Sorry I haven’t blogged. During my hiatus, the season continued and ended. This post will fill you in until the final tournament, if you’re interested.
After the tie documented in the last post, the boys steamrolled through the remainder of the regular season. One game, on a 6-against-6 field, they split into two teams, played four games against the host school’s two teams, and won something like 50-10 on aggregate – a retreat-to-the-hills route.
We hosted a school on our 6-against-6 field a few weeks later, played two full games, and put on a clinic: in both games, we scored 12-plus goals, our self-imposed limit, possessed like Spain, and, for most of the second halves, let defenders play offense. Our motto: one goal for every forward, midfielder, and defender. Sadly, a lanky junior defenseman named Nicky failed to score. The goal posts and their acrobatic keeper stopped most of his shots, but the only denial of importance to his teammates was the ball he skied over the catch net into the weeds. Needless to say, obnoxious imitations ensued.
On that bright day, technically spring, at heart summer, for one moment we glimpsed – just glimpsed, for the moment, though remarkable, ended just the same as any moment – true beauty in a goal by our attacking midfielder, Warren. When Koreans are very impressed by something, they let out a gasp with a very particular sound. It sounds like Wow without the last w: Uwaaaaa. Every move Warren made was followed by one of these gasps. “Back to the goal at half field, Warren turns and deceives the defender” – Uwaa. “Warren shuffles past one defender, two, three” - Uwaaa, Uwaaaaa, Uwaaaaaaaaa. The gasps just kept getting bigger. “One more defender to go” – UWAAAAAA – “now just the goalkeeper – Warren winds up, the goalie dives” – UWAAAAAAAAAAAAA! For a minute after the goal, on that tiny field in Korean farm country, everyone was abuzz. The solo effort, in which Warren had dribbled by every single player on their team, had been punctuated by the cheekiest of finishes. The goalie flattened himself to block a low shot, Warren wound up to shoot low…but then scooped the ball over the goalie, who could only watch it rainbow in slow motion past his goal line. At the team banquet weeks later, before declaring Warren the winner of the “Most Talented Player Award,” I would refer to it as a goal from heaven.
During the great meanwhile, the many weeks without games like those, organized practices mostly went out the window. I arrived to the field one Monday, for example, to find a referee-supervised game, half the boys from my team, the other half from our school’s basketball team. Some small boy I knew, spying the bag of soccer balls slung over my shoulder, and my bewildered face, popped out from behind a bush.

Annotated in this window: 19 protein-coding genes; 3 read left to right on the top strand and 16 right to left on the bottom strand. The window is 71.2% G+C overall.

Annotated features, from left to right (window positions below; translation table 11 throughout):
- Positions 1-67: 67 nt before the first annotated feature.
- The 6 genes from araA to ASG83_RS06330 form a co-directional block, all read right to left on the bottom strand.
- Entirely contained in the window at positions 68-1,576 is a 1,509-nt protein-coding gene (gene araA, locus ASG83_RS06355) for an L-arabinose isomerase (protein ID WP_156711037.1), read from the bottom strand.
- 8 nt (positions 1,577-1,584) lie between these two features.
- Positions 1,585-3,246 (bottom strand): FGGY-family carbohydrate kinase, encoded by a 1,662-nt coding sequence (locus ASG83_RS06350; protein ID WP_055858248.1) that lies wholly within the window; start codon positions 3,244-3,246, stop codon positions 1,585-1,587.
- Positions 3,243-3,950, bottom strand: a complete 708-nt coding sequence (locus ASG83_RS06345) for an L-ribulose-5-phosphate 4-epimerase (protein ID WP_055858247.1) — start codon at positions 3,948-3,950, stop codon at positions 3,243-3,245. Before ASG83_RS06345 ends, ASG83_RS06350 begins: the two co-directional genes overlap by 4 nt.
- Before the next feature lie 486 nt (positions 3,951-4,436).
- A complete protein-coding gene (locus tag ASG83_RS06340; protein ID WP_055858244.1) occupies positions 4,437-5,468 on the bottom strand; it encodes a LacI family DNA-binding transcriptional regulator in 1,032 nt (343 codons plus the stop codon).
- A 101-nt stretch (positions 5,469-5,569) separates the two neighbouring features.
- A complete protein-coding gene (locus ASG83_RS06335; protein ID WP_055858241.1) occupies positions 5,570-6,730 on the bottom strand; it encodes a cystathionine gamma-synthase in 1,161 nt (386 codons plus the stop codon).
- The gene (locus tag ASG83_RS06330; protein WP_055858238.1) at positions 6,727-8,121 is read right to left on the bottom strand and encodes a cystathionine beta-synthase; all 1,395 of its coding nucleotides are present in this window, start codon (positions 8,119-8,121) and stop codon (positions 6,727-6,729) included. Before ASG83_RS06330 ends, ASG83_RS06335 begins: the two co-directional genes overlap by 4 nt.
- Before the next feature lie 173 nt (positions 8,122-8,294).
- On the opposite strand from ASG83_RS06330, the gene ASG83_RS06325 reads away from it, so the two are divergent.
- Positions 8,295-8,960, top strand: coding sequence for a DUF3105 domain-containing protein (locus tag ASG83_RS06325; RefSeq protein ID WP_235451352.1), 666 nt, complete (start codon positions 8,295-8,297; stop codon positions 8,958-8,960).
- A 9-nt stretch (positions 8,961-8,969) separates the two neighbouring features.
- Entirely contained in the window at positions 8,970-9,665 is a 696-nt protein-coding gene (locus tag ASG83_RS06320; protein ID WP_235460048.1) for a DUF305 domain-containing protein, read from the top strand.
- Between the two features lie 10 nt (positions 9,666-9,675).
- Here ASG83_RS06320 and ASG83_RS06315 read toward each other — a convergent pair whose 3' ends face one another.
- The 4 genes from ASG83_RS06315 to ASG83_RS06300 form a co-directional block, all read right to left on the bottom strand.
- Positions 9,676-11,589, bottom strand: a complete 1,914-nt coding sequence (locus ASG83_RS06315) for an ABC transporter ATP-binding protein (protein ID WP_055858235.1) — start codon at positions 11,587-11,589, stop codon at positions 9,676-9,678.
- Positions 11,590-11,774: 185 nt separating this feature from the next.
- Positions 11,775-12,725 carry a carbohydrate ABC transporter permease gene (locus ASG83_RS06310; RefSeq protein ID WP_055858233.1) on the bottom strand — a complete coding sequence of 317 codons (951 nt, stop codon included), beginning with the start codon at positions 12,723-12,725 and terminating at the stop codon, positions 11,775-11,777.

“It’s Champions League, Coach – our school’s week-long, school-wide, principal-approved tournament,” he said, and disappeared back to his hiding place. Satisfied by his explanation and impressed by his use of compound words, I went home.
And several Fridays during the season, I arrived to the opposite: an empty field, but for a few stragglers fooling around with a ball and wearing jeans. I immediately made for the aforementioned bush and beckoned for my well-informed friend.
“Everyone went home to take the TOEFL exam, Coach. It only happens a few times a year.” After the first month of the season, my attempts to battle what I thought of as an entire culture stopped.
Very differently, the girls players – few of whom, I’ll mention once again, played soccer before this year – attended practices zealously, even though we mostly did drills that were never more than basic: pass with the inside of your foot, stay in front of the ball when you trap, head the ball with the part of your noggin just above your eyes. Had boys been made to practice these sorts of elementary skills, even boys not yet masters of them, the air would have been thick with infuriating bellyaching. When I had the boys team do a partner passing drill one practice – one boy passes to a boy who is backpedaling, the backpedaling boy simply stops the ball so his partner can run forward and pass it again – soon several of the backpedaling boys were spinning in a circle following every ball they trapped: their goal had become not to trap the ball perfectly a dozen times, but to make sure I knew that trapping perfectly a dozen times was easy for them. They didn’t care that they would never trap and spin in a soccer game: they cared about showing me they were better than their peers.